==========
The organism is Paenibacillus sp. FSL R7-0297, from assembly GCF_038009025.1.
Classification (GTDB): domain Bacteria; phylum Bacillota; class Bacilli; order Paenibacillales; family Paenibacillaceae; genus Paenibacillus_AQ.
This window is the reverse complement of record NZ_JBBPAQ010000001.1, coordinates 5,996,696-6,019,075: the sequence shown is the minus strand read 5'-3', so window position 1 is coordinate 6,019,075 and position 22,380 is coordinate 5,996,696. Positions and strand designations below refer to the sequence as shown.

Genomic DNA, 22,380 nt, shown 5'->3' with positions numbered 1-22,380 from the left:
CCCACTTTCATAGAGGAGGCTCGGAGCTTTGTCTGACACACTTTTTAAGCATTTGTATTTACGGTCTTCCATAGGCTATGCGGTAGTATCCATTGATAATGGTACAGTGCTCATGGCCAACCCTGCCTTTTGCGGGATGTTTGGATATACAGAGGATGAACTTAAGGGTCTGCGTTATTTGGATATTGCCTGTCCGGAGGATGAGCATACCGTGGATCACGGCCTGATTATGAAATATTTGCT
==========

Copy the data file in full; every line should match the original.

The organism is Paenibacillus sp. FSL R7-0297, from assembly GCF_038009025.1.
Classification (GTDB): domain Bacteria; phylum Bacillota; class Bacilli; order Paenibacillales; family Paenibacillaceae; genus Paenibacillus_AQ.
This window is the reverse complement of record NZ_JBBPAQ010000001.1, coordinates 5,996,696-6,019,075: the sequence shown is the minus strand read 5'-3', so window position 1 is coordinate 6,019,075 and position 22,380 is coordinate 5,996,696. Positions and strand designations below refer to the sequence as shown.

Genomic DNA, 22,380 nt, shown 5'->3' with positions numbered 1-22,380 from the left:
CCCACTTTCATAGAGGAGGCTCGGAGCTTTGTCTGACACACTTTTTAAGCATTTGTATTTACGGTCTTCCATAGGCTATGCGGTAGTATCCATTGATAATGGTACAGTGCTCATGGCCAACCCTGCCTTTTGCGGGATGTTTGGATATACAGAGGATGAACTTAAGGGTCTGCGTTATTTGGATATTGCCTGTCCGGAGGATGAGCATACCGTGGATCACGGCCTGATTATGAAATATTTGCT